Tuesday, 27 February 2018

Landmark WA gene hunt could save thousands of people at high-risk of cancer

TRACEBACK aims to reduce the incidence of BRCA1/2-related cancers in Australia via identifying woman with a history of ovarian cancer that missed the opportunity for testing.

About 15% of all women with the most common types of ovarian cancer in Australia carry the BRCA1/2 gene change which can be passed on to family members. Importantly, if people that have these gene changes are aware, they can choose to undertake strategies to reduce their risk of developing cancer significantly.  Certain new drugs also work more effectively in women with BRCA1/2, and therefore results also have important treatment implications for woman with ovarian cancer.

It is estimated that 12,000 women have been diagnosed with ovarian cancer in the last 15 years, but not tested. TRACEBACK, which will commence in early 2018 will test about 1500 of these patients, focusing on deceased women who missed the opportunity for testing. Patients will include those a) already enrolled on previous research studies involving genetic risk, b) referral through relatives, and c) through working with clinicians in specialist centres. 

A family member will not be told of results directly but rather asked if they wish to learn more and if so, will be guided to centres that can provide this information and guide them through the processes of being tested themselves if needed. In addition, TRACEBACK may assist woman with a personal history of ovarian cancer to access testing.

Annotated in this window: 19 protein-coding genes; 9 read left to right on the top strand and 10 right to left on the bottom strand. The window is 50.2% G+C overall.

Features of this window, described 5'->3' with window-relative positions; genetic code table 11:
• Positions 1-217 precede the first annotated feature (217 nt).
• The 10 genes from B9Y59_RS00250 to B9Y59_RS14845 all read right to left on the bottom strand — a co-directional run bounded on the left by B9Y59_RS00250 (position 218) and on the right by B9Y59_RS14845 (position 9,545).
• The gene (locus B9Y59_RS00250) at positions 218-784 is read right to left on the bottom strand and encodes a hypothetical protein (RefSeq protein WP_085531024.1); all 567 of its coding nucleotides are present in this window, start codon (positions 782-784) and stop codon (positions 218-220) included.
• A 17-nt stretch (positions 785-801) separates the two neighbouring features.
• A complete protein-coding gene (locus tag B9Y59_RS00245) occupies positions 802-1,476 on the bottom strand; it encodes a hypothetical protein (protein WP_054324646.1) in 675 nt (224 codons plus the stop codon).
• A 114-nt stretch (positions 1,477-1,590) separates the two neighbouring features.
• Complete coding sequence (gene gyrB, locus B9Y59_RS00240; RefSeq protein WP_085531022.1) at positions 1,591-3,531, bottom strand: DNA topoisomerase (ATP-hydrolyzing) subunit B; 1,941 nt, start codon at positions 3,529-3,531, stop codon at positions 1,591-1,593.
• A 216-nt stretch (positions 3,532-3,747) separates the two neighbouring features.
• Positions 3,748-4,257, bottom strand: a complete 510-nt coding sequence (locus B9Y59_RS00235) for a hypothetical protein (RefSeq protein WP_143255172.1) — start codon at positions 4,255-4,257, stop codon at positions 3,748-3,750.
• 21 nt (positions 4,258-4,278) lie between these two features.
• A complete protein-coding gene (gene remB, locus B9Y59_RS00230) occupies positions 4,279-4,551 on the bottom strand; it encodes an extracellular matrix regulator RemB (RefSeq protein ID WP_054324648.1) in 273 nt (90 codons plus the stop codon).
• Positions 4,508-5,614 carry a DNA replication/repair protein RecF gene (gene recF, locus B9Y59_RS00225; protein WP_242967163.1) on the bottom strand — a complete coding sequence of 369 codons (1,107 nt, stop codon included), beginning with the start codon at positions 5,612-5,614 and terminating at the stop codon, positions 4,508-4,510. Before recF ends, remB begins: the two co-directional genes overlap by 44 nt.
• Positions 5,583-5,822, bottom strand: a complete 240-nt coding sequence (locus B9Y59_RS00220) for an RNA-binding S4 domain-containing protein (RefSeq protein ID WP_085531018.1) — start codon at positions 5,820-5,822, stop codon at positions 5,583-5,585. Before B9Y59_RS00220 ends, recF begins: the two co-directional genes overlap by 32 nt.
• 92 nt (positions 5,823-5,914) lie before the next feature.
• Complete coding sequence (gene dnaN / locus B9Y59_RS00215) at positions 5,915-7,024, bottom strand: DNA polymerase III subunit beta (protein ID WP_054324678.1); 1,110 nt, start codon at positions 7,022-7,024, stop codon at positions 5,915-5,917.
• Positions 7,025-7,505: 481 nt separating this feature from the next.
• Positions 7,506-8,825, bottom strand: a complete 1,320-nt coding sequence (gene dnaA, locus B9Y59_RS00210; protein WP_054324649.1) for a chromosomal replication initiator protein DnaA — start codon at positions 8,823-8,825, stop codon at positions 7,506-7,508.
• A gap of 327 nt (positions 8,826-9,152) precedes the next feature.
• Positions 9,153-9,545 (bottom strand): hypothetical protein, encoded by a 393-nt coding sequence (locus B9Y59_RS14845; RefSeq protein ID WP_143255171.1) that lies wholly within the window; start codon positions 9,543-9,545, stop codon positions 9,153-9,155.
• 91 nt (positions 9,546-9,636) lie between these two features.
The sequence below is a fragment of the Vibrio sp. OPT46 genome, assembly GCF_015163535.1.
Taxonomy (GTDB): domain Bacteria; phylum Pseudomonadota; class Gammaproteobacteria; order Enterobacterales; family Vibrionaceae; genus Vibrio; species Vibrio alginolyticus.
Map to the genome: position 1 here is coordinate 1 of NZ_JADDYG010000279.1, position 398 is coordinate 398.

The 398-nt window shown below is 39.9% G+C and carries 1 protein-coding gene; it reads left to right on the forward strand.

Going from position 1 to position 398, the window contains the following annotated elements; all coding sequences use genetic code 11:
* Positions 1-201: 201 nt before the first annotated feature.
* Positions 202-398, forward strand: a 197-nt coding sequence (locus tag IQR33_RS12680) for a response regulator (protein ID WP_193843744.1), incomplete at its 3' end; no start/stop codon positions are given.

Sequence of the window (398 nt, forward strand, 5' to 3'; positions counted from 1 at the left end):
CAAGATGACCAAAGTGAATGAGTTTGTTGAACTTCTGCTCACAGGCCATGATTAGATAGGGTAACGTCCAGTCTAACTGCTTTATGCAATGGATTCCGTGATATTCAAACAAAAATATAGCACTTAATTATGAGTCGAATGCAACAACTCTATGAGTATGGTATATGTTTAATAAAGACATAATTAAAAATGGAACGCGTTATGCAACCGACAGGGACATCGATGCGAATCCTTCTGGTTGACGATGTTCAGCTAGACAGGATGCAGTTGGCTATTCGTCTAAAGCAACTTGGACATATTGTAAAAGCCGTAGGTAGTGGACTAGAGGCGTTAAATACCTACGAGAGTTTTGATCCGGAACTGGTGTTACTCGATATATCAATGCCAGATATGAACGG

TRACEBACK will be testing for BRCA1/2 mutations and other ovarian cancer susceptibility genes including RAD51C/D, BRIP1 and mismatch repair genes, and a number of low risk genes.  Findings may relate to any of these mutations. 

Source: The West Australian: https://thewest.com.au/news/health/landmark-wa-gene-hunt-could-save-thousands-of-people-at-high-risk-of-cancer-ng-b88744572z

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IMPORTANT: The information on this blog is for informational purposes only and not intended to be a substitute for professional medical advice, diagnosis or treatment in any manner. Always seek the advice of your doctor or other qualified health provider with any questions you may have concerning your health or anything related to it.

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